Implementation Concerns of Scholar-Practitioners: A Pilot Study of the Link between Research and Practice

Implementation Concerns of Scholar-Practitioners: A Pilot Study of the Link between Research and Practice

Claretha Hughes (University of Arkansas, USA), Jai Wang (Texas A&M University, USA), Wei Zheng (Northern Illinois University, USA) and Laird McLean (McLean Global Consulting, USA)
DOI: 10.4018/jabim.2010040104
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Abstract

The challenge of combining research and practice in HRD has led to continuing debate on who are scholar-practitioners and how they integrate research and practice in the workplace. This qualitative collective case study provides insights from seven scholar-practitioners to help HRD professionals and researchers understand implementation concerns of scholar-practitioners. The findings reveal scholar-practitioners’ perceptions of their roles, the link between research and practice, and actions they took to overcome barriers and challenges related to integrating research and practice. This pilot study can serve as a benchmark for future studies regarding successful integration of research and practice in HRD.
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Gap between Theory and Practice as a Knowledge Transfer Problem

The gap between theory and practice is typically perceived as a knowledge transfer problem, that is, the problem in translating and transferring or disseminating research knowledge into practical knowledge (Van de Ven & Johnson, 2006). A number of researchers have attempted to explain the difficulty of implementing research knowledge in practice. For example, Short et al. (2006) provided several reasons across disciplines. First, researchers are often disconnected from practice. Second, research questions do not address issues that are important to practitioners. Third, research methodologies do not generate data that help to answer practitioners’ questions. Fourth, the findings of research are not disseminated in ways that are likely to make an impact on practice. Furthermore, practitioners have difficulty understanding research and applying research knowledge due to lack of education and training. Finally, practitioners and researchers have limited opportunities to communicate with one another about issues of their common concern.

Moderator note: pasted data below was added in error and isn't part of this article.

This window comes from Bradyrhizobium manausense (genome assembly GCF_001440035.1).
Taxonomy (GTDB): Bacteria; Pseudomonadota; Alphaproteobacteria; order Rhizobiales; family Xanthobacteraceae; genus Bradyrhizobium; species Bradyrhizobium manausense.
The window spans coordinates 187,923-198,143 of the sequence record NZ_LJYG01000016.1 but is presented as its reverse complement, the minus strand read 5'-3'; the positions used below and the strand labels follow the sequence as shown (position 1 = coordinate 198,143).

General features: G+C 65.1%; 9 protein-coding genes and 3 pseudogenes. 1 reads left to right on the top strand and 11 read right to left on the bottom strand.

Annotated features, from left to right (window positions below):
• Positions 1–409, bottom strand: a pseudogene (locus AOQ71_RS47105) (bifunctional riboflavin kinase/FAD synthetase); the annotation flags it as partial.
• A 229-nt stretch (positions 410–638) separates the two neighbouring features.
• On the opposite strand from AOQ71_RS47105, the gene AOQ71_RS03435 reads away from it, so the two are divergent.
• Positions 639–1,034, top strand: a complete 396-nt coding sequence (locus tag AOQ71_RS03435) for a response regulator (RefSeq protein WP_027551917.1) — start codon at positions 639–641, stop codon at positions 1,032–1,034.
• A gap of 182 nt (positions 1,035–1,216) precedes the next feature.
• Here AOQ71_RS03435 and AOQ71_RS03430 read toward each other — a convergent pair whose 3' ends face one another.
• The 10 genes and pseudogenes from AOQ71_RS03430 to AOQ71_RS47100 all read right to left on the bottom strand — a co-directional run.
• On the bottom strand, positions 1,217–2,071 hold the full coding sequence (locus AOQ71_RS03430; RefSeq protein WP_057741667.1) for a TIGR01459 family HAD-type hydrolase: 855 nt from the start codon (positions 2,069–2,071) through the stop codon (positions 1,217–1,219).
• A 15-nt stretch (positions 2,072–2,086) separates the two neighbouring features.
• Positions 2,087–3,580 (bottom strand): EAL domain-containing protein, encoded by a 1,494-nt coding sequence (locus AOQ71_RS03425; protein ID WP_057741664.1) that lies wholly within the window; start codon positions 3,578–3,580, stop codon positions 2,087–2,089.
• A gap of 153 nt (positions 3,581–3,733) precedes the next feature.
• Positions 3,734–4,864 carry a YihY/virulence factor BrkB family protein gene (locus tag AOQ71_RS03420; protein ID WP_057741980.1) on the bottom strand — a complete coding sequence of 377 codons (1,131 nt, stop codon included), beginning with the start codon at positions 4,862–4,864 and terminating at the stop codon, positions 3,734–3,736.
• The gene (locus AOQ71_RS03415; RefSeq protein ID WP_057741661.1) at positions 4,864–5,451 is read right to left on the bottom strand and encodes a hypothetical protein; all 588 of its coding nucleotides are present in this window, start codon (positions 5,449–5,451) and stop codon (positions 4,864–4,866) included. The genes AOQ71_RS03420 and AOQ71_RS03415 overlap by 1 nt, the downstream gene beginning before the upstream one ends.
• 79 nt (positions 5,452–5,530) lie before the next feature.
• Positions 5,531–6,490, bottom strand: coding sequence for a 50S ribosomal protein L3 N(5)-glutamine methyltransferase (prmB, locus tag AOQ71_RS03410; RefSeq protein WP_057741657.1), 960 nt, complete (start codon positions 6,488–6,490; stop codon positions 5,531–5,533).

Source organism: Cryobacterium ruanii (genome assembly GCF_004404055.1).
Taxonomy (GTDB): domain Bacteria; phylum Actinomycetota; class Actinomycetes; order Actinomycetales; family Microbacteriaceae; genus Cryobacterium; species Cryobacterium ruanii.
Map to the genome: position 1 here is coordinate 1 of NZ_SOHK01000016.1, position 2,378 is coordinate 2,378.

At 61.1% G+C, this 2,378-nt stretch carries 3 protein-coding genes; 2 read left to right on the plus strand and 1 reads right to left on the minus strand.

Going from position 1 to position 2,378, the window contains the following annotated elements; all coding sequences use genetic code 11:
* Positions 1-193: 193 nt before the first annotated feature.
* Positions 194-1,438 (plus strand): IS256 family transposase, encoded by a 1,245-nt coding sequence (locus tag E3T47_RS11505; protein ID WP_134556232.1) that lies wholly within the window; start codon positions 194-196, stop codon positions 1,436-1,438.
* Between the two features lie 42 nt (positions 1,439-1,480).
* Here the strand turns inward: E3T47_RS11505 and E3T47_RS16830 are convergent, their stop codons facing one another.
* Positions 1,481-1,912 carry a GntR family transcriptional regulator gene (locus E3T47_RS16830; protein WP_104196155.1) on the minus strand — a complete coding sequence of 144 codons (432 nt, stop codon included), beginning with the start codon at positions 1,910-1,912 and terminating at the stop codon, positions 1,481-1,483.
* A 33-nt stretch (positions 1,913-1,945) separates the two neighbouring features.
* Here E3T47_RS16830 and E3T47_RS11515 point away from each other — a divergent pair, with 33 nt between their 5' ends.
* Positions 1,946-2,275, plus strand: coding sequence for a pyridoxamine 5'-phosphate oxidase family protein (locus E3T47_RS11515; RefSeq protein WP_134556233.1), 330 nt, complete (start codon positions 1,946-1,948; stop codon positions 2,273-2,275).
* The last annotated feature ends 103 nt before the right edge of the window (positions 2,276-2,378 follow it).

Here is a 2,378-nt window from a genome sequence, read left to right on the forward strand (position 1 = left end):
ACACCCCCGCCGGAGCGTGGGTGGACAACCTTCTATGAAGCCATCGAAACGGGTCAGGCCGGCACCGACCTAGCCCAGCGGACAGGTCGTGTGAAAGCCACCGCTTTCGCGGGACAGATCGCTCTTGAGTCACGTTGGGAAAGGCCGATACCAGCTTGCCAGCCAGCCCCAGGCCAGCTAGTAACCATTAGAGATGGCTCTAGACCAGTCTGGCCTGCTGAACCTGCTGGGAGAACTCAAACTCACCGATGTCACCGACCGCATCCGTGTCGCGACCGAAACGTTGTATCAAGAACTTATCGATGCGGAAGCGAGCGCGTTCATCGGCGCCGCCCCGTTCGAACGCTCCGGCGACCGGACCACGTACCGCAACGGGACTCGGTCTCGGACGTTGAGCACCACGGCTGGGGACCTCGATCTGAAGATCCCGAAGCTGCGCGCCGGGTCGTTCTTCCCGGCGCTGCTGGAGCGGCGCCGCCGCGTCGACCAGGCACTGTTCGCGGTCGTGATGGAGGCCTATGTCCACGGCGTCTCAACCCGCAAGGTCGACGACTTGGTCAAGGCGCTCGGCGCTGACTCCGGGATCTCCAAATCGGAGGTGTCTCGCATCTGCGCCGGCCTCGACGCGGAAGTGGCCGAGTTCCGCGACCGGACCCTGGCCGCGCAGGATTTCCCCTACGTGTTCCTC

Reflecting on his professional experiences, Latham (20001) outlined five reasons that practitioners do not read academic journals that may be of use to them in the workplace: (1) lack of time, (2) difficulty in transferring learning from the journals or research findings to practice or a specific application, (3) the difference between the organization and the participant sample from the ones with whom practitioners are working, (4) practitioners’ resistance to journals that reject them, and (5) narrow scope in journal topics.

In the similar vein, Hulin (2001) stated that research that was conducted by scientists often does not address immediate problems facing managers in organizations. He further noted, “Practitioners want to solve this problem in this organization at this time [and] their issues of generality are not important because (a) this problem may never come up again, (b) it may come up again but only in my expected (short) tenure in this organization, and (c) if it does come up again, we can try the same intervention that solved it this time” (pp. 227-228).

Through an empirical study on the usefulness of research as perceived by practitioners, Mohrman, Gibson, and Mohrman (2001) found that practitioners in ten companies that were going through organizational change viewed research as useful when they worked collaboratively with researchers to interpret research findings and when they had opportunities to develop actions based on the research findings.

Similarly, Banks, and Murphy (1985) pointed out that there is a divergence in focus indicating that researcher’s solutions may not speak to practitioners’ problems and that only through “joint effort of researchers and practitioners can useful products be generated and adopted in organizations” (p. 337).

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